DIY Project Helps Impoverished Communities Create Their Own Shoes

DIY Project Helps Impoverished Communities Create Their Own Shoes
Design & Architecture

An 'open solution' company uses sustainable materials to provide shoes for Malawi natives.

Hilary Weaver
  • 2 july 2014

A new charitable project has given term “DIY” more context than its acronym suggests. Korean designer Lee Jinyoung began the Klem Project with the mission to put a pair of shoes on every foot in Malawi. The project provides material for people to easily make their own footwear with DIY kits that come with fabric, which the wearer can shape to his or her foot, and a piece of recycled tire for the sole.

Jinyoung first introduced the Klem Project when he was working for a design project on SBS television and noticed that people living in poor conditions depend on foreign aid for a large chunk of their living requirements. Rather than throwing more money at the problem, he sought a solution that would help people help themselves.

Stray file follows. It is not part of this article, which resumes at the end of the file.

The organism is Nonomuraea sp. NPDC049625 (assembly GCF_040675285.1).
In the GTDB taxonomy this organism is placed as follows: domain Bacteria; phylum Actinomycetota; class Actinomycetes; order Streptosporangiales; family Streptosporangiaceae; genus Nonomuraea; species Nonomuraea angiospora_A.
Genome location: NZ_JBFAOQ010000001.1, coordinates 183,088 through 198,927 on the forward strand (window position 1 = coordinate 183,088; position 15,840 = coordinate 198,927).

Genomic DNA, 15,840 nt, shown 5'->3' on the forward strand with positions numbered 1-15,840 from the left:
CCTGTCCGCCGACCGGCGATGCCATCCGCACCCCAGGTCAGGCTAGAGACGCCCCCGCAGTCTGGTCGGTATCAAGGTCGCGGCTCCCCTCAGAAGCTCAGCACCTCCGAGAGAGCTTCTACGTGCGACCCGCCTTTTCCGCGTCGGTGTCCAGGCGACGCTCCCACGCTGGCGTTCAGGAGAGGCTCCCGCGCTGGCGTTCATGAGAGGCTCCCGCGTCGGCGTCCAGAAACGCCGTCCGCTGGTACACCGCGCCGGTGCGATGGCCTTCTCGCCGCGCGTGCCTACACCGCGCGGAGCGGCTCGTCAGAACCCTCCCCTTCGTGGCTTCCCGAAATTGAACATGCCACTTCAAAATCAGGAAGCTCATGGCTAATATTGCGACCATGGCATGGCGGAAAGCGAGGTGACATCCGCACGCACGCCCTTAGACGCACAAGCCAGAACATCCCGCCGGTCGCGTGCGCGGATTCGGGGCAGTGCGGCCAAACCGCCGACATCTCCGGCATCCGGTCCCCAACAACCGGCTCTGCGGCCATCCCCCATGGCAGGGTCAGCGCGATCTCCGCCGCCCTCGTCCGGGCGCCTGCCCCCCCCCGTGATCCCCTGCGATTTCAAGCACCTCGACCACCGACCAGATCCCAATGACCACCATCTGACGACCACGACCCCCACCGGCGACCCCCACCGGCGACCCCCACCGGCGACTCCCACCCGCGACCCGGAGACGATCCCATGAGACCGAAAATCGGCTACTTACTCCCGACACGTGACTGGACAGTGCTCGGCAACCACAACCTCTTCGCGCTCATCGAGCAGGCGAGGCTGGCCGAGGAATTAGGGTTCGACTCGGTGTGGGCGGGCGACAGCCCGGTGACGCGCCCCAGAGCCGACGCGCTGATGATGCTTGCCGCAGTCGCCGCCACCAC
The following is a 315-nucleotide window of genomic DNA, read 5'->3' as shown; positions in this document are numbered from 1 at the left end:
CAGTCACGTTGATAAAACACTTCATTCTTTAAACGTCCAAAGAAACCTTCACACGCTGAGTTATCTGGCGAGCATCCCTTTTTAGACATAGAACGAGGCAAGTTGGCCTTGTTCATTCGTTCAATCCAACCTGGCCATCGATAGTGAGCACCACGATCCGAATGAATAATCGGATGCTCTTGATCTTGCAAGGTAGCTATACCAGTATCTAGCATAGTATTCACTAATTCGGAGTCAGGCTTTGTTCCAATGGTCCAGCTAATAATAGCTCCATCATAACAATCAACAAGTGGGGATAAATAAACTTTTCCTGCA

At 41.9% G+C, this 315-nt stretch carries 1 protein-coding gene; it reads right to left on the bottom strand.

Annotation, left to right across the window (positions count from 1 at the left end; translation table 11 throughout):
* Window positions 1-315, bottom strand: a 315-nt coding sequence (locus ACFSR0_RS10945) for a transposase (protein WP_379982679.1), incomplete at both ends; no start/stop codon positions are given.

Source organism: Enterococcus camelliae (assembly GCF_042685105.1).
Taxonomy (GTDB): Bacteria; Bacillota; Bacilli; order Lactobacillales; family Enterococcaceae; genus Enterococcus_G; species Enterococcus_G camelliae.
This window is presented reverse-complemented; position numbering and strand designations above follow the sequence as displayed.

The Klem Project, in a sense, builds on the mission of Tom’s shoes, which aims to give one pair of shoes to a child in need for each pair sold. By putting the necessary materials directly in the hands of the people, Klem allows them to make the shoes that they need, that work for their specific feet and uses.

“Klem” comes from the child’s name “Klementi,” which symbolizes succeeding after a life of hardship. One can hope that with these shoes more children will have this name as local populations won’t have to worry about their footwear anymore, so can focus on surmounting other hardships.

Klem Project

+diy shoes
+fashion / apparel
+Klem Project

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